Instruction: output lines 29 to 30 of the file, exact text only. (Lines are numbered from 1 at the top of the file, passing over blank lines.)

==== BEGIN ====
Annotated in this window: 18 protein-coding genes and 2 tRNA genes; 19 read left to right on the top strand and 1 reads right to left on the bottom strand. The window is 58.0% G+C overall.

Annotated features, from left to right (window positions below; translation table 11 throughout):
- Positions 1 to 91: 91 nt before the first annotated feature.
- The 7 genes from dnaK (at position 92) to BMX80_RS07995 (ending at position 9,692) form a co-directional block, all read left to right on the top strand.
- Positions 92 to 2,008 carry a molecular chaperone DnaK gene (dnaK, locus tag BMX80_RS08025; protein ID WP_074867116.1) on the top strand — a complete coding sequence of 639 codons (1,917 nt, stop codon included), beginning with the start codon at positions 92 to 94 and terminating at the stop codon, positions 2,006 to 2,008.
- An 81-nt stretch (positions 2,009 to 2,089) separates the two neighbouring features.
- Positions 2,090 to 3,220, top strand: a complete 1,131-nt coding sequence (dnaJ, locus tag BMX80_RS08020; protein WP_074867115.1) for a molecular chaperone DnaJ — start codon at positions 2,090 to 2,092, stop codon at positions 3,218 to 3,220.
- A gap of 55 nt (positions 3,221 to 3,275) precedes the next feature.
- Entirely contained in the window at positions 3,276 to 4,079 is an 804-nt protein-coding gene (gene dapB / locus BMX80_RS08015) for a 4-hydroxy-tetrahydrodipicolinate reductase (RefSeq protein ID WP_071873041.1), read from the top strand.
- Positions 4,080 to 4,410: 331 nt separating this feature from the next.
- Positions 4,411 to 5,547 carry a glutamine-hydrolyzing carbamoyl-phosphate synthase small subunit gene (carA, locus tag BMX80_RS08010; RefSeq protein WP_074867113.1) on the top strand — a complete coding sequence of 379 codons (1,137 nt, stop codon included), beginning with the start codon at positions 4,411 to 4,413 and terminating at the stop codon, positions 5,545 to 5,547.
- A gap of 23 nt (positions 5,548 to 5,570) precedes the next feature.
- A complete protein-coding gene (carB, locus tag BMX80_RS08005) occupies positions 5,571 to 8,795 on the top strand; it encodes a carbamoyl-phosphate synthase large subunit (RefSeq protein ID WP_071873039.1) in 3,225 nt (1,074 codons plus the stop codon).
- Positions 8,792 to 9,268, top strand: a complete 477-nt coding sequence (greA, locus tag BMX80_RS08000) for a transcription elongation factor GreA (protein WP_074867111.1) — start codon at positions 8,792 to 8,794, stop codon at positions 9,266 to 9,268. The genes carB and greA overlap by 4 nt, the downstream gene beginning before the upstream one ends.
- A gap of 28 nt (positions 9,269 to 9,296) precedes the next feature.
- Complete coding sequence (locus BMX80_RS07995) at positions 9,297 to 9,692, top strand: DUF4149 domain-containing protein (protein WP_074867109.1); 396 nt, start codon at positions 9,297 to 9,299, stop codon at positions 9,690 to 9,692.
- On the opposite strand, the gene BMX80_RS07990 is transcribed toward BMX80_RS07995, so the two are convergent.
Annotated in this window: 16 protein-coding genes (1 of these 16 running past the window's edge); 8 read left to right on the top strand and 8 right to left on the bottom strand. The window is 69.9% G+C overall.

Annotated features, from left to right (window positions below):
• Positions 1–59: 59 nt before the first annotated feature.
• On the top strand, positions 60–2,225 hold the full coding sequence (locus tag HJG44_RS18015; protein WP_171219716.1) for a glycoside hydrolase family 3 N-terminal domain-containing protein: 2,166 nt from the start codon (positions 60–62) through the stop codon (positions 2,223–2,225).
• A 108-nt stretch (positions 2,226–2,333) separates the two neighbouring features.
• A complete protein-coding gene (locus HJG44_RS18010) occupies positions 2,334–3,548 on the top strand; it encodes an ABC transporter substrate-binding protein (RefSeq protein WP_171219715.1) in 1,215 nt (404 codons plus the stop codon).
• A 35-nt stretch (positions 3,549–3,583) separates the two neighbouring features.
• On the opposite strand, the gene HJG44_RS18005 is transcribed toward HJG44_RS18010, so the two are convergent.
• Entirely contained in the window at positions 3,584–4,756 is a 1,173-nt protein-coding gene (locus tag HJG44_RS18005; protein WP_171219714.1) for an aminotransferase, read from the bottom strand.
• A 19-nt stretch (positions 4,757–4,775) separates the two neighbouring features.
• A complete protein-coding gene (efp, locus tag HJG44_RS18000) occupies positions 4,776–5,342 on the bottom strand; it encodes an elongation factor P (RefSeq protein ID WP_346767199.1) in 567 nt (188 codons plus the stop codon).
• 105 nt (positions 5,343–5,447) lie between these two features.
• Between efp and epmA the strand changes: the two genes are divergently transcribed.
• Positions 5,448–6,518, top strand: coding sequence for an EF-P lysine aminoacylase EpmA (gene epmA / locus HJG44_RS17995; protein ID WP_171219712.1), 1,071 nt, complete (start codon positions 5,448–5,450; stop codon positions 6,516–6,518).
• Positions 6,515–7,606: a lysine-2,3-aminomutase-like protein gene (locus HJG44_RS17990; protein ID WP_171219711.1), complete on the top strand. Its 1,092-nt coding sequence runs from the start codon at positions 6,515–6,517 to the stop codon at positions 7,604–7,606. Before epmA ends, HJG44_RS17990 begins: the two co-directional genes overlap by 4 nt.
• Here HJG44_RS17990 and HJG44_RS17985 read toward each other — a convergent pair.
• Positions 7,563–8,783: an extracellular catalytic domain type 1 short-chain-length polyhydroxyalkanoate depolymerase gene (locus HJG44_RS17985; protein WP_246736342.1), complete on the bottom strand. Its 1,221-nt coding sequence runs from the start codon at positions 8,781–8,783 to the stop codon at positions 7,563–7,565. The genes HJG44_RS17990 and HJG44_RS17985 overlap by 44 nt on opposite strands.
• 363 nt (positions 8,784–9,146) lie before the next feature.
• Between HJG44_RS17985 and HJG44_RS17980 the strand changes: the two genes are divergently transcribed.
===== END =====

• 105 nt (positions 5,343–5,447) lie between these two features.
• Between efp and epmA the strand changes: the two genes are divergently transcribed.